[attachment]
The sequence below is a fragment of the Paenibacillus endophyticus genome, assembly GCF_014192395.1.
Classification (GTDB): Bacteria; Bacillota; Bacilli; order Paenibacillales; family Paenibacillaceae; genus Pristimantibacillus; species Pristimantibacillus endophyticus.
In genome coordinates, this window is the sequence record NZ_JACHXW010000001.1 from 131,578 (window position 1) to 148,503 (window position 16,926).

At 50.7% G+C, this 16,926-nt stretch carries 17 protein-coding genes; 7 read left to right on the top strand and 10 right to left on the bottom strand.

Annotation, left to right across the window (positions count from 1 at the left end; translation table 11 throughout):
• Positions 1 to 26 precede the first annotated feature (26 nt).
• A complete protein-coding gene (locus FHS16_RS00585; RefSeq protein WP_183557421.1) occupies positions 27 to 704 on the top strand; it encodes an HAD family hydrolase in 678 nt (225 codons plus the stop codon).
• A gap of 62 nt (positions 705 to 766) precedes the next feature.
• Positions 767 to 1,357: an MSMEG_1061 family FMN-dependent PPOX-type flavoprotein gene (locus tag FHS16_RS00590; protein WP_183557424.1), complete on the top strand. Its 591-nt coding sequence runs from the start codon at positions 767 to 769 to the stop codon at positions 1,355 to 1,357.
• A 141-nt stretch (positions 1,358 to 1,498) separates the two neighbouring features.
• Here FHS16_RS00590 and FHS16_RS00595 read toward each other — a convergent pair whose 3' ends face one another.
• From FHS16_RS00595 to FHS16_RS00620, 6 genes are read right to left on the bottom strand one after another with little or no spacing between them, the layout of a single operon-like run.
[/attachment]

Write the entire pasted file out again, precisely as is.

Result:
The sequence below is a fragment of the Paenibacillus endophyticus genome, assembly GCF_014192395.1.
Classification (GTDB): Bacteria; Bacillota; Bacilli; order Paenibacillales; family Paenibacillaceae; genus Pristimantibacillus; species Pristimantibacillus endophyticus.
In genome coordinates, this window is the sequence record NZ_JACHXW010000001.1 from 131,578 (window position 1) to 148,503 (window position 16,926).

At 50.7% G+C, this 16,926-nt stretch carries 17 protein-coding genes; 7 read left to right on the top strand and 10 right to left on the bottom strand.

Annotation, left to right across the window (positions count from 1 at the left end; translation table 11 throughout):
• Positions 1 to 26 precede the first annotated feature (26 nt).
• A complete protein-coding gene (locus FHS16_RS00585; RefSeq protein WP_183557421.1) occupies positions 27 to 704 on the top strand; it encodes an HAD family hydrolase in 678 nt (225 codons plus the stop codon).
• A gap of 62 nt (positions 705 to 766) precedes the next feature.
• Positions 767 to 1,357: an MSMEG_1061 family FMN-dependent PPOX-type flavoprotein gene (locus tag FHS16_RS00590; protein WP_183557424.1), complete on the top strand. Its 591-nt coding sequence runs from the start codon at positions 767 to 769 to the stop codon at positions 1,355 to 1,357.
• A 141-nt stretch (positions 1,358 to 1,498) separates the two neighbouring features.
• Here FHS16_RS00590 and FHS16_RS00595 read toward each other — a convergent pair whose 3' ends face one another.
• From FHS16_RS00595 to FHS16_RS00620, 6 genes are read right to left on the bottom strand one after another with little or no spacing between them, the layout of a single operon-like run.